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Manitoba Museum

Aster (Asteraceae)

Prairie Coneflower

Ratibida columnifera (Nutt.) Woot. & Standl.

This colourful prairie perennial provides nectar for pollinators like butterflies and bees. It is commonly called Mexican Hat, due to its sombrero-shaped flower heads. In moist, fertile soils, these plants do not compete well with those that are taller and more aggressive. They spread to new areas by self-seeding. Although the strong scent of their foliage repels deer, leaves can be used to make tea, and plants have other medicinal uses.

Flower Colour:

  • Yellow

Flowering Season:

  • Summer
  • Fall

Flowering Months:

  • August
  • July
  • June
  • September

Canadian Rarity Status:

Not rare. Listed as “exotic” in Ontario.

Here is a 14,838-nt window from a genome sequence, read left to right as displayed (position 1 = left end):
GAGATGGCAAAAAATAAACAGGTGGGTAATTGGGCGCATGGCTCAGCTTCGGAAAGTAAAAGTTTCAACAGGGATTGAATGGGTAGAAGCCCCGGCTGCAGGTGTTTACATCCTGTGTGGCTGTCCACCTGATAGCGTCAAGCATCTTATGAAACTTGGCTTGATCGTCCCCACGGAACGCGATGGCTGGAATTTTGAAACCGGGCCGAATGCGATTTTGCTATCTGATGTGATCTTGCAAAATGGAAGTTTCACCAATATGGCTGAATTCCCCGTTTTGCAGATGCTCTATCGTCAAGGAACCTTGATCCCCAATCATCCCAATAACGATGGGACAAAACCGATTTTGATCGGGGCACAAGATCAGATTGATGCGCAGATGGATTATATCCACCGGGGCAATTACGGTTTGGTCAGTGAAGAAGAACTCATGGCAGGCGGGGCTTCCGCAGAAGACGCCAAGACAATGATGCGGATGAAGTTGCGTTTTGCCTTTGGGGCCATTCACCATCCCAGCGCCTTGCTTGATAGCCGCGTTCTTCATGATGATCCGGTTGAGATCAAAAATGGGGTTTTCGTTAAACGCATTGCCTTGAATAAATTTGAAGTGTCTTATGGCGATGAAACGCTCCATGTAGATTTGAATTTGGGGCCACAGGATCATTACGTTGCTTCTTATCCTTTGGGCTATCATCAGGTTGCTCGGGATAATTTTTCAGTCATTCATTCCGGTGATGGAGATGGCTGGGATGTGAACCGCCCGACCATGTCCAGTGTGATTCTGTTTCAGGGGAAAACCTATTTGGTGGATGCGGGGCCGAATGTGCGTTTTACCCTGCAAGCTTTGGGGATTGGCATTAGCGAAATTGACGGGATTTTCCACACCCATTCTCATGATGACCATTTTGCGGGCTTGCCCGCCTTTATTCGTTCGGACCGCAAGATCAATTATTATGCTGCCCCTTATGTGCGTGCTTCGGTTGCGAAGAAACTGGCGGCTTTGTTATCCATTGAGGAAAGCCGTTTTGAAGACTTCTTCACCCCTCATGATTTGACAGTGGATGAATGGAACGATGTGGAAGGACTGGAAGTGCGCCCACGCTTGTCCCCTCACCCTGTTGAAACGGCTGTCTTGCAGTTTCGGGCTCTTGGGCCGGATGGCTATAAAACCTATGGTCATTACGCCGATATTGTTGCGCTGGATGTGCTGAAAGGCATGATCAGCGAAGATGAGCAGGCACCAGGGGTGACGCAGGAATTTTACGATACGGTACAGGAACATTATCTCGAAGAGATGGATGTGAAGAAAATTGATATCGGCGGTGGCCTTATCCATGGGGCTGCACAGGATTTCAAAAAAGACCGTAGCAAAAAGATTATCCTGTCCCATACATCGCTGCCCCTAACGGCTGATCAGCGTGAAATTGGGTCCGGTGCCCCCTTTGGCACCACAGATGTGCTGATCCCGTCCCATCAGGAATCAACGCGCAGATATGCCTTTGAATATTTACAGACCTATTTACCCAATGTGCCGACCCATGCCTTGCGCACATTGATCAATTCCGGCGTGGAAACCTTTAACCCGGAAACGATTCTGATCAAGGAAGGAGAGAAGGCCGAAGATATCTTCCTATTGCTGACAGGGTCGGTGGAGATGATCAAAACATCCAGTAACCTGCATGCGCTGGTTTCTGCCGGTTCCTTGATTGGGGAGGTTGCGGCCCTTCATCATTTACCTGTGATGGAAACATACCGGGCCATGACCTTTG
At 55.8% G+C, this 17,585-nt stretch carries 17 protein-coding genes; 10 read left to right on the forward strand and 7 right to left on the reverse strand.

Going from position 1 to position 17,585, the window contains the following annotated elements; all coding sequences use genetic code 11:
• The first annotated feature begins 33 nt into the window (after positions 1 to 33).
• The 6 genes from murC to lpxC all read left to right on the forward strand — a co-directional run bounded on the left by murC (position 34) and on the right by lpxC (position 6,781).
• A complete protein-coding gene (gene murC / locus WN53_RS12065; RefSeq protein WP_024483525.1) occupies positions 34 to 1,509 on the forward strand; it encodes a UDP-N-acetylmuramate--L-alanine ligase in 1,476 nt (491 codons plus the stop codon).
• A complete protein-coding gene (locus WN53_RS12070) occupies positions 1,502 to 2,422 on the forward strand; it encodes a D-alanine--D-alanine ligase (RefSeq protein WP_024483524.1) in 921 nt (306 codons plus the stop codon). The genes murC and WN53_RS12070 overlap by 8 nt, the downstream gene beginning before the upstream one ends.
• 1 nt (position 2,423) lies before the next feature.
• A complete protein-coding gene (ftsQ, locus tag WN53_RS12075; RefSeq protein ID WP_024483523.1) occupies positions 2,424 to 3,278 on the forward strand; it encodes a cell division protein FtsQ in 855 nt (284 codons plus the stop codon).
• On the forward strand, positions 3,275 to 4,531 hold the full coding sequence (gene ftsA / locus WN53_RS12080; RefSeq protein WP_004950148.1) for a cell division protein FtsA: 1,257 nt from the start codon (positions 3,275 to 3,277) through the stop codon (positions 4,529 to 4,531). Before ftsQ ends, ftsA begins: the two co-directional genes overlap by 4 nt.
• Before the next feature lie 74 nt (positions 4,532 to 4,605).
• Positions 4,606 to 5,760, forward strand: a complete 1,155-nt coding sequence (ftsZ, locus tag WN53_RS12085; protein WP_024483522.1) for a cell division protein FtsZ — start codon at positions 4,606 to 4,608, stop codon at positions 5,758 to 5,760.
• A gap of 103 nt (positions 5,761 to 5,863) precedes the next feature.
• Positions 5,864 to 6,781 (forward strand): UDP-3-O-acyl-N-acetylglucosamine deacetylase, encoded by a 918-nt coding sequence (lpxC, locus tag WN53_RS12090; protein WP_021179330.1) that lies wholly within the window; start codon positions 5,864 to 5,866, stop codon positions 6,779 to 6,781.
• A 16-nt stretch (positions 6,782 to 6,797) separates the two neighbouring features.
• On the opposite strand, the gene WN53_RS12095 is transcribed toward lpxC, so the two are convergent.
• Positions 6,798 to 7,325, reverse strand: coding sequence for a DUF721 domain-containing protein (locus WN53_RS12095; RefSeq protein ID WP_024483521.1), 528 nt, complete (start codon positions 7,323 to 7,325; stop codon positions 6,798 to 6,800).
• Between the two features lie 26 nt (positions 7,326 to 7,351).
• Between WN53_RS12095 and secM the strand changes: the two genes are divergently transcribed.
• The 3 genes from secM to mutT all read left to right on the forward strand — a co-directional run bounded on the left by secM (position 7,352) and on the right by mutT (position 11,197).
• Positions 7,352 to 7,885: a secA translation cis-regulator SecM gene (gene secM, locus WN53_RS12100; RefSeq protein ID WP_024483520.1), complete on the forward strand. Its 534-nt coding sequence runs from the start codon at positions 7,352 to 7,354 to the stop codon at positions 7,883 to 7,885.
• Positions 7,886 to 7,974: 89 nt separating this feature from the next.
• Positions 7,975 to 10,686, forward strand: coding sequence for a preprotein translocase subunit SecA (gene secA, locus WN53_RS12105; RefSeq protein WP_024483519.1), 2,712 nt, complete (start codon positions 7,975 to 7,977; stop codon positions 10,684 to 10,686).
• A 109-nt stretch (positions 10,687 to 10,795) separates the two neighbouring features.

Physical Appearance:

The sometimes-branching stems grow 30-50 cm. Leaves are alternate, commonly irregular, and divided into 5-11 slender lobes. Flowering heads occur on long stalks at the tops of branches. Numerous disc florets are surrounded by 4-11, drooping ray florets with notched tips. Each head is backed by two whorls of small, narrow bracts. Fruits are small, oblong, achenes topped by one or two small scales.

Similar Species:

Black-eyed Susan, Common Tickseed (Coreopsis tinctoria Nutt.)

Gardening Notes:

Seeds and/or plants are typically available from greenhouses and seed supply companies specializing in native plants. Plants are a good addition to butterfly and prairie garden, and are easy to grow from seeds.

Canadian Distribution:

  • Alberta
  • British Columbia
  • Manitoba
  • Ontario
  • Saskatchewan

Prairie Types:

  • Fescue Prairie
  • Mixed Grass Prairie


  • Prairies

Moisture Conditions:

  • Dry

Light Preference:

  • Full Sun

Soil Preference:

  • Clay
  • Loam
  • Sand
Prairie Coneflower